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Of Interest

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Conference

Lions and mammoths and cave bears—oh my!

Separated by less than 200 kilometres in space—but by 36,000 years in time—the ITER Tokamak and the Chauvet Cave may seem to have little in common. But to science journalist Pedro Lima, there is a close similarity: each represents the apex of human imagination, ingenuity, and technology advancement at a given point in civilization. Last week, Mr. Lima came to ITER to speak about his work.

The astounding artistic perfection of the animal paintings in the Chauvet Cave are evidence of a giant leap forward in human creativity and culture at that time. (Click to view larger version...)
The astounding artistic perfection of the animal paintings in the Chauvet Cave are evidence of a giant leap forward in human creativity and culture at that time.
The Chauvet Cave—discovered in 1994 and named after one of its discoverers, Jean-Marie Chauvet—is located near the village Vallon-Pont-d'Arc to the northwest of ITER. Situated on a limestone cliff above the river in the Gorges de l'Ardèche, the 400-meter-long cave contains some of the best-preserved figurative cave paintings in the world.

Packs of lions, countless mammoths and woolly rhinoceroses, bears and herds of horses filled the screen in Mr. Lima's presentation. The Chauvet Cave features hundreds of paintings in red ochre, black charcoal or white scratchings, depicting 13 different animal species with such astounding artistic perfection that they seem to come to life. Scientists have identified an impressive array of techniques including drawing, blowing, brushing, engraving, finger tracing and stomping, some of which are rarely found in other cave art.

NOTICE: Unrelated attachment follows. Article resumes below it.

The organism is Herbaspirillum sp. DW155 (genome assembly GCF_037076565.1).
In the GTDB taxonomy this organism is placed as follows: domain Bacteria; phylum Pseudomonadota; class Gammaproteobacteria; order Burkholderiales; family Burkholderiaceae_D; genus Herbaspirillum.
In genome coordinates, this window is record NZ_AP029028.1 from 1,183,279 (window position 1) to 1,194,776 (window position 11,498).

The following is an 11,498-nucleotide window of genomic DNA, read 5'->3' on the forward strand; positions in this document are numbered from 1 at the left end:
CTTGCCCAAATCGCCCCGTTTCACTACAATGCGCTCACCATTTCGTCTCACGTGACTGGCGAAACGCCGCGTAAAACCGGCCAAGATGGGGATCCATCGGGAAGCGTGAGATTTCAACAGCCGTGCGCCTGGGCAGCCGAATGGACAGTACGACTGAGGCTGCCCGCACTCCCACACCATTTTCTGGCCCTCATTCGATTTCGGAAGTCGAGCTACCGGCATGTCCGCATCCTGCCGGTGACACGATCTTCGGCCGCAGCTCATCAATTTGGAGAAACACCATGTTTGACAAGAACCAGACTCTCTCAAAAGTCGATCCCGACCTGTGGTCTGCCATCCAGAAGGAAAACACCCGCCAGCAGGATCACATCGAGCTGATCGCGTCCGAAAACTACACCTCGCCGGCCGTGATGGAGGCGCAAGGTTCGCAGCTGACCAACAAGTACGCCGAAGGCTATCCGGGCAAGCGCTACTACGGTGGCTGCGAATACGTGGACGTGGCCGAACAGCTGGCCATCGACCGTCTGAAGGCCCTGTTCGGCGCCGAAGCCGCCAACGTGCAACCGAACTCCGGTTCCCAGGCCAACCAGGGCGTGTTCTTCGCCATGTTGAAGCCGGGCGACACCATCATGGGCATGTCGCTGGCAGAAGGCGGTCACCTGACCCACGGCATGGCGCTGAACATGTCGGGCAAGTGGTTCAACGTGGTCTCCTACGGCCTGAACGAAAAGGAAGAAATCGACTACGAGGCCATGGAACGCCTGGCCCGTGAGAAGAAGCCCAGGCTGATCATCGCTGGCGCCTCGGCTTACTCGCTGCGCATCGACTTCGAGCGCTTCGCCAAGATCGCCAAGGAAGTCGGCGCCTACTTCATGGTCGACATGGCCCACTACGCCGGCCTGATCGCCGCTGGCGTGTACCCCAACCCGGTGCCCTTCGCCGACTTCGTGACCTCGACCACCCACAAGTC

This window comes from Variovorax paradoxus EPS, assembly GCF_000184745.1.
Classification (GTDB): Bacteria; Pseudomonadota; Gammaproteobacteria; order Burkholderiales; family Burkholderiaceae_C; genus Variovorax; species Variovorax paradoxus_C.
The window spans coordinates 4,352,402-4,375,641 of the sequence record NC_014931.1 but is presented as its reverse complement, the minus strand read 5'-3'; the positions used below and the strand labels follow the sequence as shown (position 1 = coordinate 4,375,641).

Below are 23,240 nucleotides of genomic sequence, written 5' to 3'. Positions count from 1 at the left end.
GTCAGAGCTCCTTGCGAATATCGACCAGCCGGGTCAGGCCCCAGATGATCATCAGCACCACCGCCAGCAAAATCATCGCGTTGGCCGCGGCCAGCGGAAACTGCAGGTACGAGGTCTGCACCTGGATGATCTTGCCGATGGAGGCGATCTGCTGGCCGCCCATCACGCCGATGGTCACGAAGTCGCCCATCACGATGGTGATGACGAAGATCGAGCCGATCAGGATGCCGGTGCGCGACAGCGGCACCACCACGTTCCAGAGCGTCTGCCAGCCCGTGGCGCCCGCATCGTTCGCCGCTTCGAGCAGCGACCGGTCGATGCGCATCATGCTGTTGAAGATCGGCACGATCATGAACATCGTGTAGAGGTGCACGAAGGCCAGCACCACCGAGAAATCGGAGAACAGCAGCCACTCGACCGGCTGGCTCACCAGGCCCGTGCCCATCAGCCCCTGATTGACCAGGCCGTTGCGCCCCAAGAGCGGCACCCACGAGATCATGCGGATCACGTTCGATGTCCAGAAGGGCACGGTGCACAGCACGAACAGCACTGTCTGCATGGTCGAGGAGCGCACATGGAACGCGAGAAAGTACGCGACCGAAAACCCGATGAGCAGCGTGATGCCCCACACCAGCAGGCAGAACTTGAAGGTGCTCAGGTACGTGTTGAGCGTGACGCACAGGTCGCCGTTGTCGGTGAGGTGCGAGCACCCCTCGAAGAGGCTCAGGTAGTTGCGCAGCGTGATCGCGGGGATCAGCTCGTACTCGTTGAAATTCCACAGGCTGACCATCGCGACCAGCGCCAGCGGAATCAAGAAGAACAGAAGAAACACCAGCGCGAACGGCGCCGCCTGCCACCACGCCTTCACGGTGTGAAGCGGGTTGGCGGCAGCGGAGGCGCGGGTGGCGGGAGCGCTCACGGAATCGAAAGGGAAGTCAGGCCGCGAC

"According to prehistorians," Mr. Lima says, "homo sapiens went through an explosion of innovation about forty thousand years ago. It is shown in both art and technology." As his presentation showed, the cave artists had perfected the use of perspective and three-dimensional representation. In one scene a bison has eight legs; in another, a rhinoceros has multiple parallel horns; this was a way of adding drama, by showing the animal in motion.

The significance of the cave for the early artists and their Aurignacian culture is still a point of debate among scientists. The animals portrayed on the cave walls, which also include aurochs, panthers, bears, bison and hyenas, were clearly held in special regard. They were not human prey: for the hunters and gatherers who frequented this place, the normal diet was reindeer, and there are no reindeer drawings. These and other aspects of the drawings have led researchers to believe that the cave may have served a spiritual purpose.

To bring this remarkable gallery to a 21st century audience required a mixture of luck and advanced technology. The remarkable state of the paintings is due, in part, to a collapse of the cliff that sealed off the cave entrance from intruders more than 20,000 years ago. After its modern discovery, the cave was  immediately closed to the public by the French government. Advanced 3D mapping techniques—using software similar to that used in the construction and design of ITER—a full-sized replica of the Chauvet Cave was built and opened to the public in 2015. More than 500,000 tourists visit every year to experience the awe of connecting with their long-lost ancestors.

Pedro Lima was fortunate enough to tour the original cave four years ago, and to work closely with the scientists, prehistorians and artists associated with the cave project. For him, the parallels with ITER are obvious. "The Chauvet Cave paintings symbolize a giant leap forward in human culture and creativity," said Lima. "The same is true for ITER. Once completed, it will provide the basis for a similarly significant leap forward for humanity."



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